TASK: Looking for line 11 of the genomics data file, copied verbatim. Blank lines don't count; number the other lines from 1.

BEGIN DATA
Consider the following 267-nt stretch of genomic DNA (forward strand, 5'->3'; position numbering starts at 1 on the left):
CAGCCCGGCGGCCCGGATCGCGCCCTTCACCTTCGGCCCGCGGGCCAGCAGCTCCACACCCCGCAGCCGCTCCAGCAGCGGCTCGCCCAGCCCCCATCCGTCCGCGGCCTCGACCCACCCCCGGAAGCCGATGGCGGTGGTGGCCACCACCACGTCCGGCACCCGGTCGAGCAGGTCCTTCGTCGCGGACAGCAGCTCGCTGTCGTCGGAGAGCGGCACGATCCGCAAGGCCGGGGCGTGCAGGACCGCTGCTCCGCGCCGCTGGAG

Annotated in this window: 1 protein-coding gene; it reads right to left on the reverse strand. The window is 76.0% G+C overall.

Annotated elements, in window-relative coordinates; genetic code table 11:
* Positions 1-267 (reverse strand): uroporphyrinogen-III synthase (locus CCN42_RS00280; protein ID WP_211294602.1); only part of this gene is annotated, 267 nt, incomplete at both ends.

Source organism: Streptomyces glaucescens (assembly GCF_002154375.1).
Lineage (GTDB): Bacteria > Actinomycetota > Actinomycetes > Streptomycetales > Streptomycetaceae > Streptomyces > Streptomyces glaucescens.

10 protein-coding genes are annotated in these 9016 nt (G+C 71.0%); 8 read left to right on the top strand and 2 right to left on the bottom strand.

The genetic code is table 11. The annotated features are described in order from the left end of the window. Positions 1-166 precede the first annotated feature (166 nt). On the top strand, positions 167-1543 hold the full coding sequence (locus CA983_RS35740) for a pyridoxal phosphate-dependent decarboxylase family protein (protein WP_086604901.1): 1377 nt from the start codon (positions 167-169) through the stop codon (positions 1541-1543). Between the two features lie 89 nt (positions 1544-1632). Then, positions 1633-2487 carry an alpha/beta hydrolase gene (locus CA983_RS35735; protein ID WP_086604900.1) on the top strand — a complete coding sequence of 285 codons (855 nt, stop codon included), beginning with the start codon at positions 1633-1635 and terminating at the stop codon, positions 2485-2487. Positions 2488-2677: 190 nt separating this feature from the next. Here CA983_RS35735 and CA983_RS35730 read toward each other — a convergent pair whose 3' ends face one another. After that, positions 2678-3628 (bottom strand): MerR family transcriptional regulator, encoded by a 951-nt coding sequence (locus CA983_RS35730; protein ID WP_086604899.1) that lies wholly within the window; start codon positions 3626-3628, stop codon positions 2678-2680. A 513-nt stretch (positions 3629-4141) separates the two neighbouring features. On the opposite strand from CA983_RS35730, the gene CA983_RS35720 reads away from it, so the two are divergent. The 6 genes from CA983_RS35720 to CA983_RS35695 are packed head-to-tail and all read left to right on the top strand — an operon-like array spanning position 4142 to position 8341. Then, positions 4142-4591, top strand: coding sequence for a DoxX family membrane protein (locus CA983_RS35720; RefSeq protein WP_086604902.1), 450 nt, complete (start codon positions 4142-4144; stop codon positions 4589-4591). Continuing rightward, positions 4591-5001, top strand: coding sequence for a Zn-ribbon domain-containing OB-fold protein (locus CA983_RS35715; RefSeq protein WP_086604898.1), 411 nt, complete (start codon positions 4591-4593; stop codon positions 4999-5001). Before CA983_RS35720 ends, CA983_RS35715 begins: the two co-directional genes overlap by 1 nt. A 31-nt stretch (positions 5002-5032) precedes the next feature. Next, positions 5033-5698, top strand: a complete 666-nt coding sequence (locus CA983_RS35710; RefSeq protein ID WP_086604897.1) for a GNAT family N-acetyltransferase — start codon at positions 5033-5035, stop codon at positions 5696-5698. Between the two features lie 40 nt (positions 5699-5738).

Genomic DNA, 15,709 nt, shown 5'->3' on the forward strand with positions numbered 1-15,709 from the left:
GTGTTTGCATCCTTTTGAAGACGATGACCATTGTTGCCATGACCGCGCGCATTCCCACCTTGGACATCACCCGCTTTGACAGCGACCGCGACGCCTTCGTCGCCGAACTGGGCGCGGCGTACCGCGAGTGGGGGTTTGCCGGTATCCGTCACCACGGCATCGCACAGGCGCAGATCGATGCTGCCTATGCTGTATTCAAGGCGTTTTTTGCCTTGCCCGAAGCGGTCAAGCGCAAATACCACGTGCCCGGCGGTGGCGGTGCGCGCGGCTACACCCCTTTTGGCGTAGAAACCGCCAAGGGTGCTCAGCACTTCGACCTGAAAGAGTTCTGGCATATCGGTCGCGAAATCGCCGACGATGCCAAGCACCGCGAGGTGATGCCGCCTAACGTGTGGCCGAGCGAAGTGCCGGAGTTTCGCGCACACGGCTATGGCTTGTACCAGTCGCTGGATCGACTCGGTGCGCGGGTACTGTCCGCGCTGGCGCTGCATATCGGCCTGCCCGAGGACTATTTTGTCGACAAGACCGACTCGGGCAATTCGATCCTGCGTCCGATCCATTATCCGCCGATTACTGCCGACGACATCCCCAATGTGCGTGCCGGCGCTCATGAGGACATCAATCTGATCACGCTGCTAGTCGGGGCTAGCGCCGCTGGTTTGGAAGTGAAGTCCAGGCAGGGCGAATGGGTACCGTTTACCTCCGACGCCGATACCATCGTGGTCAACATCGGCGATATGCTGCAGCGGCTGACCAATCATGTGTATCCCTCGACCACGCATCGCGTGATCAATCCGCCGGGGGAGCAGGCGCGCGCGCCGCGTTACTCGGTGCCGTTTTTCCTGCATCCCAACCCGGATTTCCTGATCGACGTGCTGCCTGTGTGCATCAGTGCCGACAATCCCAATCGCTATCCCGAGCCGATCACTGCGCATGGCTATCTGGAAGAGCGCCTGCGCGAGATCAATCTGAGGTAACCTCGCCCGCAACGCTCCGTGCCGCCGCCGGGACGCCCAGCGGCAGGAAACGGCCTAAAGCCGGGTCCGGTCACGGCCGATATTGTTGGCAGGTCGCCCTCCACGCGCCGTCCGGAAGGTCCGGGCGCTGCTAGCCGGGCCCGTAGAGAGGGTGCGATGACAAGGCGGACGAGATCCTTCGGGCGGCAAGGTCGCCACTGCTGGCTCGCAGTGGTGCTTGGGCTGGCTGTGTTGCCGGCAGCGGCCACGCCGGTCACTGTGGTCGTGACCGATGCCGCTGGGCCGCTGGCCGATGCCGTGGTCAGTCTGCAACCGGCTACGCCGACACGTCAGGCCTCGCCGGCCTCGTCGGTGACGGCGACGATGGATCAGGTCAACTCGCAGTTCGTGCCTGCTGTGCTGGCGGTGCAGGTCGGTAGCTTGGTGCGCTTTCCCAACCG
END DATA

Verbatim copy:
GTGTTTGCATCCTTTTGAAGACGATGACCATTGTTGCCATGACCGCGCGCATTCCCACCTTGGACATCACCCGCTTTGACAGCGACCGCGACGCCTTCGTCGCCGAACTGGGCGCGGCGTACCGCGAGTGGGGGTTTGCCGGTATCCGTCACCACGGCATCGCACAGGCGCAGATCGATGCTGCCTATGCTGTATTCAAGGCGTTTTTTGCCTTGCCCGAAGCGGTCAAGCGCAAATACCACGTGCCCGGCGGTGGCGGTGCGCGCGGCTACACCCCTTTTGGCGTAGAAACCGCCAAGGGTGCTCAGCACTTCGACCTGAAAGAGTTCTGGCATATCGGTCGCGAAATCGCCGACGATGCCAAGCACCGCGAGGTGATGCCGCCTAACGTGTGGCCGAGCGAAGTGCCGGAGTTTCGCGCACACGGCTATGGCTTGTACCAGTCGCTGGATCGACTCGGTGCGCGGGTACTGTCCGCGCTGGCGCTGCATATCGGCCTGCCCGAGGACTATTTTGTCGACAAGACCGACTCGGGCAATTCGATCCTGCGTCCGATCCATTATCCGCCGATTACTGCCGACGACATCCCCAATGTGCGTGCCGGCGCTCATGAGGACATCAATCTGATCACGCTGCTAGTCGGGGCTAGCGCCGCTGGTTTGGAAGTGAAGTCCAGGCAGGGCGAATGGGTACCGTTTACCTCCGACGCCGATACCATCGTGGTCAACATCGGCGATATGCTGCAGCGGCTGACCAATCATGTGTATCCCTCGACCACGCATCGCGTGATCAATCCGCCGGGGGAGCAGGCGCGCGCGCCGCGTTACTCGGTGCCGTTTTTCCTGCATCCCAACCCGGATTTCCTGATCGACGTGCTGCCTGTGTGCATCAGTGCCGACAATCCCAATCGCTATCCCGAGCCGATCACTGCGCATGGCTATCTGGAAGAGCGCCTGCGCGAGATCAATCTGAGGTAACCTCGCCCGCAACGCTCCGTGCCGCCGCCGGGACGCCCAGCGGCAGGAAACGGCCTAAAGCCGGGTCCGGTCACGGCCGATATTGTTGGCAGGTCGCCCTCCACGCGCCGTCCGGAAGGTCCGGGCGCTGCTAGCCGGGCCCGTAGAGAGGGTGCGATGACAAGGCGGACGAGATCCTTCGGGCGGCAAGGTCGCCACTGCTGGCTCGCAGTGGTGCTTGGGCTGGCTGTGTTGCCGGCAGCGGCCACGCCGGTCACTGTGGTCGTGACCGATGCCGCTGGGCCGCTGGCCGATGCCGTGGTCAGTCTGCAACCGGCTACGCCGACACGTCAGGCCTCGCCGGCCTCGTCGGTGACGGCGACGATGGATCAGGTCAACTCGCAGTTCGTGCCTGCTGTGCTGGCGGTGCAGGTCGGTAGCTTGGTGCGCTTTCCCAACCG